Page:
fail to prove satisfactory to all concerned. valuable. I shall have to apply to you As he wanted to cultivate Bevis's acquaint again. Will that appear to-morrow? ance he took the proof to him instead of Certainly,” said Alfred, putting the proof sending it.
in his pocket, and making as if he meant to go. “ Thank you very much, Mr. Balmaine,” | “ Must you go already ?” said the Colonel, said the Colonel
, whom he found smoking a taking his hand. “I know you are a busy cigarette in the corridor of the Bretagne; man, but if you can stay and have dinner “it is very kind of you to take so much | with me I shall be very glad. It will be trouble, and you add to the favour by being ready in half an hour, and I will release you so prompt. Promptitude in the eyes of an as soon afterwards as you like.” old soldier is a high quality. This will do Alfred accepted the invitation; it was very well-very well indeed. In the whole what he wanted, and he did not find it
' of Switzerland there is no spot on which difficult to lead the conversation to the nature has showered so many blessings as subject of the Colonel's adventurous lifc, the valley and village of Rothenkirschen. on which he was as loquacious as veterans Whilst its great altitude insures the purity are wont to be, yet at the same time very of its invigorating air, the huge mass of entertaining. mountains to the north and east shelters it from every inclement wind, and renders the CHAP. XXII. BALMAINE LEARNS SOMETHING. climate as balmy and enjoyable as that of the COLONEL BEVIS continued his reminisland in which it seemed always afternoon. cences at great length, but after he had run The thermal establishment is begirt with fra- on for some time Balmaine took advantage grant fir-trees, and the gleaming glacier-born of a pause to inquire how he had become river, which rushes in tumultuous route past connected with the Italian revolutionary its walls, flows between fair gardens and green movement. meadows into the Kirschen lake, a mile far- “Easily enough," was the answer; "after ther on.' Really, Mr. Balmaine, nothing the Crimean war was over, I wanted somecould be better. I do not see how anybody thing to do, chance took me to Italy, and can help going to Rothenkirschen after read there I became acquainted with the chiefs of ing this description, and, better still, it will the party. They employed me in various be sure to bring us another advertisement. capacities. I took service with Garibaldi, There is only one thing wanting."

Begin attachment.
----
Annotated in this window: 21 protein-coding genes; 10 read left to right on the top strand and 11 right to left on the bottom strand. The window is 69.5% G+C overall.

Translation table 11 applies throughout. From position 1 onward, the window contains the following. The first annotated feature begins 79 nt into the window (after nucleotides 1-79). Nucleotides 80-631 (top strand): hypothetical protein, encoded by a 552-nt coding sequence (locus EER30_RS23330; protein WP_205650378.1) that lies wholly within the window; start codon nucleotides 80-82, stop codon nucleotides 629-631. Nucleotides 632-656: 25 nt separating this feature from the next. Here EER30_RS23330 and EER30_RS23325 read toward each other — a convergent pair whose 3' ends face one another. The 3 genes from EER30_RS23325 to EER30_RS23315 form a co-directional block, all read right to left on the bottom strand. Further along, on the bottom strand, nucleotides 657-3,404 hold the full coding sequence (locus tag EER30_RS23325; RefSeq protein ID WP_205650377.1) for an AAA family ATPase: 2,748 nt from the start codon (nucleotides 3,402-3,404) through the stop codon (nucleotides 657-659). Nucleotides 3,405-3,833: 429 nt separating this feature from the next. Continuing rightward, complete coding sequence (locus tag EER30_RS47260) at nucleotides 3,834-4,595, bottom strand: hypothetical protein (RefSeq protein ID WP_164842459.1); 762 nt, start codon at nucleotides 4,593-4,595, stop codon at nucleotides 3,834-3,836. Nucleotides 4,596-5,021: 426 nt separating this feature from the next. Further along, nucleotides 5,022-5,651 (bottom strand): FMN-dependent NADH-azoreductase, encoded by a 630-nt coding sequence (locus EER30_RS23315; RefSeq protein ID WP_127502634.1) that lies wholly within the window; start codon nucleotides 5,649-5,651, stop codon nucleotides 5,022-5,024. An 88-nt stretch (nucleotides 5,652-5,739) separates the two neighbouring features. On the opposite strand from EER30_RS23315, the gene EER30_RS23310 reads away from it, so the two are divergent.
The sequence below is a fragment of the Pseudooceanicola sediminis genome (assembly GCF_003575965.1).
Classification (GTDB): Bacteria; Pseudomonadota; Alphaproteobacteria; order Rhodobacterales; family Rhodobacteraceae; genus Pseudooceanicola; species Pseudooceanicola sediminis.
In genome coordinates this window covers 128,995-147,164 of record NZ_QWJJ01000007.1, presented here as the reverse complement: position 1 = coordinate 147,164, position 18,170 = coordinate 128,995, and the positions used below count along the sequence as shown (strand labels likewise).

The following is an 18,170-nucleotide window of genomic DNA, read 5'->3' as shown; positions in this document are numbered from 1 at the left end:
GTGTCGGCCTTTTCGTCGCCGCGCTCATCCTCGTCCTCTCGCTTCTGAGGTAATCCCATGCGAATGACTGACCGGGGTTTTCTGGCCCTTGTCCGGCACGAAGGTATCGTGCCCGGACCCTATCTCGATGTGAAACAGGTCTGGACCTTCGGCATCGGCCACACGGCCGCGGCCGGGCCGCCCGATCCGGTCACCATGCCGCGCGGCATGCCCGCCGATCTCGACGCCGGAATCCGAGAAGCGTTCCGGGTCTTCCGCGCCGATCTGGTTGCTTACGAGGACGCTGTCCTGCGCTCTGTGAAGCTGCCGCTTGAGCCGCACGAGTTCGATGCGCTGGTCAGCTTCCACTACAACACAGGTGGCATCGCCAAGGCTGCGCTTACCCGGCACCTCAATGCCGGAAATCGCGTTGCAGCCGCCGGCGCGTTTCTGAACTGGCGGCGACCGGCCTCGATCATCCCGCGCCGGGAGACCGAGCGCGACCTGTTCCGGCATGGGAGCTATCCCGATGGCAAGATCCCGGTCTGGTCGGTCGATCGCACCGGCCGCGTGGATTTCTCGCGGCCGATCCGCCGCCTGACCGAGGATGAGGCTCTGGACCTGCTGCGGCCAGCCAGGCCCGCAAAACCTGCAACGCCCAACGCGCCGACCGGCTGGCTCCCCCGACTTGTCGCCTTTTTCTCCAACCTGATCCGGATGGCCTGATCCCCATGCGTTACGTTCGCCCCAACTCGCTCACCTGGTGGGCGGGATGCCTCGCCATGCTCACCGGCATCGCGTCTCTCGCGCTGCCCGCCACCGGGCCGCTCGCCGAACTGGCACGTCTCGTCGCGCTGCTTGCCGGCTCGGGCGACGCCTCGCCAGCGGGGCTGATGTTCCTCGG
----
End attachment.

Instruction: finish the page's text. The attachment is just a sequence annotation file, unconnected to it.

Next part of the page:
and fought through the campaign of 1860." " And that is"
“ You were one of the famous thousand of “The name of the resident physician, Dr. Marsala, then ?” Schlachtermann. Don't you
could “Yes," said the Colonel drily, lighting bring it in somehow? It would please him another cigarette, "I was one of the thousand immensely, and make the advertisement quite of Marsala ; the Chief made me a Colonel, sure ; and he is really a clever fellow. He and on one occasion I commanded a brigade." gave me a prescription that has quite cured “You mean Garibaldi ; what a fine fellow my sciatica—'pon my word he did.”
he is !” exclaimed Balmaine enthusiastically. “How would this do ?” said Alfred, tak- | “And you were really a friend of his, Colonel ?” ing out his pencil. “Put it in after ‘patients,' “I had that honour,” replied the Colonel, you know. The sentence will now read thus : rather coolly, “and I think I was * The invaluable qualities of the mineral friendly to him than he was to me." waters have been proved, as well by chemical “Do you mean that he did not treat you analysis as by the testimony of hundreds of well ? no, that is impossible.” patients, who, under the skilful treatment of “I do mean it. If it had not been for me Dr. Schlachtermann, one of the most eminent he would have lost one of the most imporof Swiss bath physicians, have recovered tant battles of the campaign. I landed in health and strength, even when recovery had Naples in command of reinforcements from been deemed hopeless,' &c., &c.”
Sicily. My instructions were to hasten to “ Just the thing, Mr. Balmaine, just the the front as quickly as possible, an engagething. You understand exactly what I want. ment being momentarily expected. But we A few articles like that will increase our were short of supplies, and quite without advertisements by twenty thousand francs.money. My men wanted shoes, bread, I have often suggested to Mayo that he and powder. To requisition the inhabishould have somebody on the staff with a tants would have been the worst possible knowledge of German, and able to write an policy; it might have turned them against attractive article. Your help will be in- us. What was I to do? I had, fortunately,